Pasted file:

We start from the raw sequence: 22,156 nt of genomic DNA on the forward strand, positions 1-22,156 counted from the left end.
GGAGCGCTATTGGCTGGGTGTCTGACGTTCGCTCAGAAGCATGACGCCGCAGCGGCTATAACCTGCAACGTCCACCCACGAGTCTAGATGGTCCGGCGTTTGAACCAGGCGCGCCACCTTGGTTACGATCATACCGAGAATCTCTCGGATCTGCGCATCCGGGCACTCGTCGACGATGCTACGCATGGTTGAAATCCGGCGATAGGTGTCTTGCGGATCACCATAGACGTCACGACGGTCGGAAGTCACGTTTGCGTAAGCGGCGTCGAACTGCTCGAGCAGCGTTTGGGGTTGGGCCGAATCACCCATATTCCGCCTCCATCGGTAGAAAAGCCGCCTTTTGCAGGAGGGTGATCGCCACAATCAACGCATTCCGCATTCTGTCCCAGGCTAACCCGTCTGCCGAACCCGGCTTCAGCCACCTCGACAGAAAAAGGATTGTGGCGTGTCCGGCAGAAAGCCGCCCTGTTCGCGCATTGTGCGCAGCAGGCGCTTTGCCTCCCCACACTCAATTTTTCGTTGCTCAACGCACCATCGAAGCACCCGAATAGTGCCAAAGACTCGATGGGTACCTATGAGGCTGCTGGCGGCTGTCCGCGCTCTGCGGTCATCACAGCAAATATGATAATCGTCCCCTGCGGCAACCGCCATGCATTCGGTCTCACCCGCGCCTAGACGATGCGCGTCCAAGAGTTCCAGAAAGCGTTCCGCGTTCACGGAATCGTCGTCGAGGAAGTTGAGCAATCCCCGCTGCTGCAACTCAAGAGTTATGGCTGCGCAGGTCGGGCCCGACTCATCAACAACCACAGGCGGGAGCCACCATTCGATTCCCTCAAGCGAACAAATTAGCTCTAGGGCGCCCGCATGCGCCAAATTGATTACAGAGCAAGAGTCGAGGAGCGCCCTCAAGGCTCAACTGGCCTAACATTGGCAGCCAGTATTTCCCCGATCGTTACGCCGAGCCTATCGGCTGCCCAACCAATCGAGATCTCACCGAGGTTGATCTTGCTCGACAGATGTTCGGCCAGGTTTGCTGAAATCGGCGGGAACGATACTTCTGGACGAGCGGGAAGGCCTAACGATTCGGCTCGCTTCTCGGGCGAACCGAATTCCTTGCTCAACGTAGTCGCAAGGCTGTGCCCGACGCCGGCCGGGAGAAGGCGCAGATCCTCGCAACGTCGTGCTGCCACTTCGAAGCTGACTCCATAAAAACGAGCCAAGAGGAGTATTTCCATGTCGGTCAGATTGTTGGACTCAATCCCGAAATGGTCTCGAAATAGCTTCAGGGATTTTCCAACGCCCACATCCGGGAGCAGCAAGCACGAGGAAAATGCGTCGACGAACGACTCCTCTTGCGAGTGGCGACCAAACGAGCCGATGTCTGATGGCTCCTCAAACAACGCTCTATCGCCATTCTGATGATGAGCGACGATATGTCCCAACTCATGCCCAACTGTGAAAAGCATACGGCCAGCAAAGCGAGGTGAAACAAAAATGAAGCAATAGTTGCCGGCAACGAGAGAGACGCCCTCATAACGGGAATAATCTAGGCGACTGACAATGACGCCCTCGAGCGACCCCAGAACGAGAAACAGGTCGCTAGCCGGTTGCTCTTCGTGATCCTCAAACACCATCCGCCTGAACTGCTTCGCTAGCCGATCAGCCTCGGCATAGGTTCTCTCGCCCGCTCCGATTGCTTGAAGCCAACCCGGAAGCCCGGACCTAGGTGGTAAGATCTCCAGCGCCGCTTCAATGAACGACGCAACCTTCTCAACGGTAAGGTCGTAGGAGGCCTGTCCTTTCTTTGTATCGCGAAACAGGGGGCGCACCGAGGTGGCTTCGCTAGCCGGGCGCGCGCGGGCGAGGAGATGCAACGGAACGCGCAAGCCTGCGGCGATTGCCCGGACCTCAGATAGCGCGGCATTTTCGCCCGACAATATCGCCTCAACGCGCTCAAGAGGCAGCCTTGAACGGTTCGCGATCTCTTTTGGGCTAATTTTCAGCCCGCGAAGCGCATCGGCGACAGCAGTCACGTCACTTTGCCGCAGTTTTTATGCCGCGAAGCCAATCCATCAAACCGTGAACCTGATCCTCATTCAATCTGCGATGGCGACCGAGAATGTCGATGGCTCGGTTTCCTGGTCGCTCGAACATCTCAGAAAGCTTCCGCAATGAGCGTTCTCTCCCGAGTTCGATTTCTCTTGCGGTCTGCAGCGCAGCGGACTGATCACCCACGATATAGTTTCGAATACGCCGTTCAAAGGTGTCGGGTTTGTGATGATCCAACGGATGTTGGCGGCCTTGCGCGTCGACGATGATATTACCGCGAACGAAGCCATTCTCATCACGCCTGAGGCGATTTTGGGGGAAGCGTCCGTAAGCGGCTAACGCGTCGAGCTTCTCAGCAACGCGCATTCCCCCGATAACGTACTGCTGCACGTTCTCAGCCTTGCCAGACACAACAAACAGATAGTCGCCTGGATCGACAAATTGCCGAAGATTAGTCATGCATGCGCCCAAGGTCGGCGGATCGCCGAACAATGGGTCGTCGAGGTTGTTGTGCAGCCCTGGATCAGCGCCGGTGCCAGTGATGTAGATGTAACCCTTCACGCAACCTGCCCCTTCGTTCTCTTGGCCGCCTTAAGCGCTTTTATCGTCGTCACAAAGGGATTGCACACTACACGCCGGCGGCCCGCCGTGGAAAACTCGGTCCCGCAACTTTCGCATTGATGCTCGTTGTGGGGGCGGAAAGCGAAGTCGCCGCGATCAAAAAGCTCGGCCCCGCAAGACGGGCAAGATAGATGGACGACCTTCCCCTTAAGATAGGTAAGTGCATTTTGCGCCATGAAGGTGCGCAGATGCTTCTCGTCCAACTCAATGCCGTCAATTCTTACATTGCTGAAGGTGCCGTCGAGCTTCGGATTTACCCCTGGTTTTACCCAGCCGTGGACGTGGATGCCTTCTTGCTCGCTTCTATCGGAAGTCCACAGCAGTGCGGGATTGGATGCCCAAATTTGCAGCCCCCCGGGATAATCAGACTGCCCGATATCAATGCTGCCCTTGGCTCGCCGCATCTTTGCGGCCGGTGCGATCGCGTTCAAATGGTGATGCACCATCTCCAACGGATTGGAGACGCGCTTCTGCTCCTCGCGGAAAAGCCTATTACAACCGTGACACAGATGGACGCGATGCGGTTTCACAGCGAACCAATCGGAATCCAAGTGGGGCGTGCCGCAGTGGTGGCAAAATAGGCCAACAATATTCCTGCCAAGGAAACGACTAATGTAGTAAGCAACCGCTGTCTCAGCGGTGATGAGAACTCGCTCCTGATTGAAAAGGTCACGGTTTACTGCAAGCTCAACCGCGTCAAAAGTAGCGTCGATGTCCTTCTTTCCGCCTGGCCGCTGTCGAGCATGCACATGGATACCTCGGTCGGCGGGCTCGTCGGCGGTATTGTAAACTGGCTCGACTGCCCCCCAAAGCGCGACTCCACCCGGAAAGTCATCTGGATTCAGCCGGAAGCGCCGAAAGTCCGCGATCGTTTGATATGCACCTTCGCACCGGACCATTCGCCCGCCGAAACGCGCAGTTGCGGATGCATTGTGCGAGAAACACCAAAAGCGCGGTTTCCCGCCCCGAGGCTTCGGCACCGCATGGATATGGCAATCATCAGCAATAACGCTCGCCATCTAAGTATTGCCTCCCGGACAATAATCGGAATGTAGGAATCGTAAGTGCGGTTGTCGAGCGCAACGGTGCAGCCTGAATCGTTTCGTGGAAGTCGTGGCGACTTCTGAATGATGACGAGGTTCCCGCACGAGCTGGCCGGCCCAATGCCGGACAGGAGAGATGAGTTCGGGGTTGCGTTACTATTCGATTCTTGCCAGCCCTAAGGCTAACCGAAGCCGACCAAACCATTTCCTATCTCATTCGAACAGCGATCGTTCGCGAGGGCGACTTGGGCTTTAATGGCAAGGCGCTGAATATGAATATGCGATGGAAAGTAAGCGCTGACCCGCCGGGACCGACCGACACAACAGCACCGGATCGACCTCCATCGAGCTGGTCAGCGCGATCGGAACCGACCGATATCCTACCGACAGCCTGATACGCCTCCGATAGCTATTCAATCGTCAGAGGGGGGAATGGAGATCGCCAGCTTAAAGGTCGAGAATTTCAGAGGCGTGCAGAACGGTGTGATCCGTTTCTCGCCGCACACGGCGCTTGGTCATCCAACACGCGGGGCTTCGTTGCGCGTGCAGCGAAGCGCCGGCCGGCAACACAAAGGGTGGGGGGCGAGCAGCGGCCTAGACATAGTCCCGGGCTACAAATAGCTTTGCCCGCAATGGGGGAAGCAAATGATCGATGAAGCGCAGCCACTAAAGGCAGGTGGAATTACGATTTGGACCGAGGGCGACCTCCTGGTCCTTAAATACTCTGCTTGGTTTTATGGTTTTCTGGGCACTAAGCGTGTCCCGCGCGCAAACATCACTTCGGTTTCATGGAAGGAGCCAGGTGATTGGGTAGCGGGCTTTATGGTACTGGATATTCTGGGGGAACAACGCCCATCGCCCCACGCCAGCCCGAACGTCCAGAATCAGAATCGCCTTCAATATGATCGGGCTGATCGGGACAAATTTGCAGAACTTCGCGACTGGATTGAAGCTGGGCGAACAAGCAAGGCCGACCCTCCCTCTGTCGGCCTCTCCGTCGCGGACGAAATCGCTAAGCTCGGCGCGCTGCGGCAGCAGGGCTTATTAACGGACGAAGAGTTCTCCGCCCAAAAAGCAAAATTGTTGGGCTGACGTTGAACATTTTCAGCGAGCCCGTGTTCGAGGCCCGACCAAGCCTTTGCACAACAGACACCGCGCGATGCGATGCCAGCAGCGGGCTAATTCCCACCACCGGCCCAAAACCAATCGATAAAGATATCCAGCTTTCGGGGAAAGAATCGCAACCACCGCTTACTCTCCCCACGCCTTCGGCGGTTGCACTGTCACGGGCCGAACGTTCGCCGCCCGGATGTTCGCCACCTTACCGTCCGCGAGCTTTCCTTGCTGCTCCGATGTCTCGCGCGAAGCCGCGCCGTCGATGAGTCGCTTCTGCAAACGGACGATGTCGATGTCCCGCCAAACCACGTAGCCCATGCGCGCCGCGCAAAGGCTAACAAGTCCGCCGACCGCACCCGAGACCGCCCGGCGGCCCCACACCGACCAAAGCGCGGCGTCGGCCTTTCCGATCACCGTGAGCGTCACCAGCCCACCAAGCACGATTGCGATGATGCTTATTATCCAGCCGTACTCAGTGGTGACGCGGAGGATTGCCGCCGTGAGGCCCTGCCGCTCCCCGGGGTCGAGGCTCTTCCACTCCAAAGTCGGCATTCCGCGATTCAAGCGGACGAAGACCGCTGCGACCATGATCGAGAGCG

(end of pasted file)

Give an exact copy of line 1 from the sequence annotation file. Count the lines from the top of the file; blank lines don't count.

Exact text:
We start from the raw sequence: 22,156 nt of genomic DNA on the forward strand, positions 1-22,156 counted from the left end.